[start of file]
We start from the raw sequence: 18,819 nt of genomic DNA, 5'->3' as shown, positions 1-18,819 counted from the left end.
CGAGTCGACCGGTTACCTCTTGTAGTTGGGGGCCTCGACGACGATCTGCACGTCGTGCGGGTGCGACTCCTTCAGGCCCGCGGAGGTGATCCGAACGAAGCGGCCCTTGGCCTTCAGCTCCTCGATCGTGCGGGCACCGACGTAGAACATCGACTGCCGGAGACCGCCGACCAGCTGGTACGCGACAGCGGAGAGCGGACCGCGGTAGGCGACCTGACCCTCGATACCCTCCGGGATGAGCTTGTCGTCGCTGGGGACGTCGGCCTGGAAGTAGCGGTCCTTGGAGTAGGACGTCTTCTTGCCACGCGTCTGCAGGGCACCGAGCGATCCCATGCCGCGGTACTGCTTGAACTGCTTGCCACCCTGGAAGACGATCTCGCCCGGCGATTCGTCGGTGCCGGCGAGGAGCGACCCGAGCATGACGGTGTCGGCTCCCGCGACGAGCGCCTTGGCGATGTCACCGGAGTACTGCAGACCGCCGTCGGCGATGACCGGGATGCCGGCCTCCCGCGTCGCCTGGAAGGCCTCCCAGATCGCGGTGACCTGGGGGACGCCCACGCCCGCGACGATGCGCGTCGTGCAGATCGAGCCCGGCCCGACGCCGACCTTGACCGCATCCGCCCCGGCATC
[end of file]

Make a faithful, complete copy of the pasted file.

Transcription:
We start from the raw sequence: 18,819 nt of genomic DNA, 5'->3' as shown, positions 1-18,819 counted from the left end.
CGAGTCGACCGGTTACCTCTTGTAGTTGGGGGCCTCGACGACGATCTGCACGTCGTGCGGGTGCGACTCCTTCAGGCCCGCGGAGGTGATCCGAACGAAGCGGCCCTTGGCCTTCAGCTCCTCGATCGTGCGGGCACCGACGTAGAACATCGACTGCCGGAGACCGCCGACCAGCTGGTACGCGACAGCGGAGAGCGGACCGCGGTAGGCGACCTGACCCTCGATACCCTCCGGGATGAGCTTGTCGTCGCTGGGGACGTCGGCCTGGAAGTAGCGGTCCTTGGAGTAGGACGTCTTCTTGCCACGCGTCTGCAGGGCACCGAGCGATCCCATGCCGCGGTACTGCTTGAACTGCTTGCCACCCTGGAAGACGATCTCGCCCGGCGATTCGTCGGTGCCGGCGAGGAGCGACCCGAGCATGACGGTGTCGGCTCCCGCGACGAGCGCCTTGGCGATGTCACCGGAGTACTGCAGACCGCCGTCGGCGATGACCGGGATGCCGGCCTCCCGCGTCGCCTGGAAGGCCTCCCAGATCGCGGTGACCTGGGGGACGCCCACGCCCGCGACGATGCGCGTCGTGCAGATCGAGCCCGGCCCGACGCCGACCTTGACCGCATCCGCCCCGGCATC